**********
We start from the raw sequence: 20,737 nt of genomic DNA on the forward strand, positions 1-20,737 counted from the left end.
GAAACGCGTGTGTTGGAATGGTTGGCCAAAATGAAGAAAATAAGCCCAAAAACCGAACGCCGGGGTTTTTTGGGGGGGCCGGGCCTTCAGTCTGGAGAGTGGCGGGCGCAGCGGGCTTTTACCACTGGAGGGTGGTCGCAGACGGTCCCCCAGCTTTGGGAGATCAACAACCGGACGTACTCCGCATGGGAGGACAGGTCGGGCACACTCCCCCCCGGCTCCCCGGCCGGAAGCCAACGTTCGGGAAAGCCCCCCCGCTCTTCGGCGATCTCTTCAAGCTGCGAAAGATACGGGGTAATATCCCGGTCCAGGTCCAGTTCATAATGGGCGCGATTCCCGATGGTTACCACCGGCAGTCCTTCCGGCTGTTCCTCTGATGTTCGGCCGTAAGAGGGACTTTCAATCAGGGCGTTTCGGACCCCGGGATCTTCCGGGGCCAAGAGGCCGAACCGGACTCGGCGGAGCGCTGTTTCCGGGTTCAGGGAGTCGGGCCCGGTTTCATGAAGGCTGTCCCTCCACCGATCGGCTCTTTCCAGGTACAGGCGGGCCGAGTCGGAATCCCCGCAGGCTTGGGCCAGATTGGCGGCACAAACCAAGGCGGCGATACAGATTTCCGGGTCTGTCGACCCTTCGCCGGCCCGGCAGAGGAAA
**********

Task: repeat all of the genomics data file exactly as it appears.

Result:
We start from the raw sequence: 20,737 nt of genomic DNA on the forward strand, positions 1-20,737 counted from the left end.
GAAACGCGTGTGTTGGAATGGTTGGCCAAAATGAAGAAAATAAGCCCAAAAACCGAACGCCGGGGTTTTTTGGGGGGGCCGGGCCTTCAGTCTGGAGAGTGGCGGGCGCAGCGGGCTTTTACCACTGGAGGGTGGTCGCAGACGGTCCCCCAGCTTTGGGAGATCAACAACCGGACGTACTCCGCATGGGAGGACAGGTCGGGCACACTCCCCCCCGGCTCCCCGGCCGGAAGCCAACGTTCGGGAAAGCCCCCCCGCTCTTCGGCGATCTCTTCAAGCTGCGAAAGATACGGGGTAATATCCCGGTCCAGGTCCAGTTCATAATGGGCGCGATTCCCGATGGTTACCACCGGCAGTCCTTCCGGCTGTTCCTCTGATGTTCGGCCGTAAGAGGGACTTTCAATCAGGGCGTTTCGGACCCCGGGATCTTCCGGGGCCAAGAGGCCGAACCGGACTCGGCGGAGCGCTGTTTCCGGGTTCAGGGAGTCGGGCCCGGTTTCATGAAGGCTGTCCCTCCACCGATCGGCTCTTTCCAGGTACAGGCGGGCCGAGTCGGAATCCCCGCAGGCTTGGGCCAGATTGGCGGCACAAACCAAGGCGGCGATACAGATTTCCGGGTCTGTCGACCCTTCGCCGGCCCGGCAGAGGAAA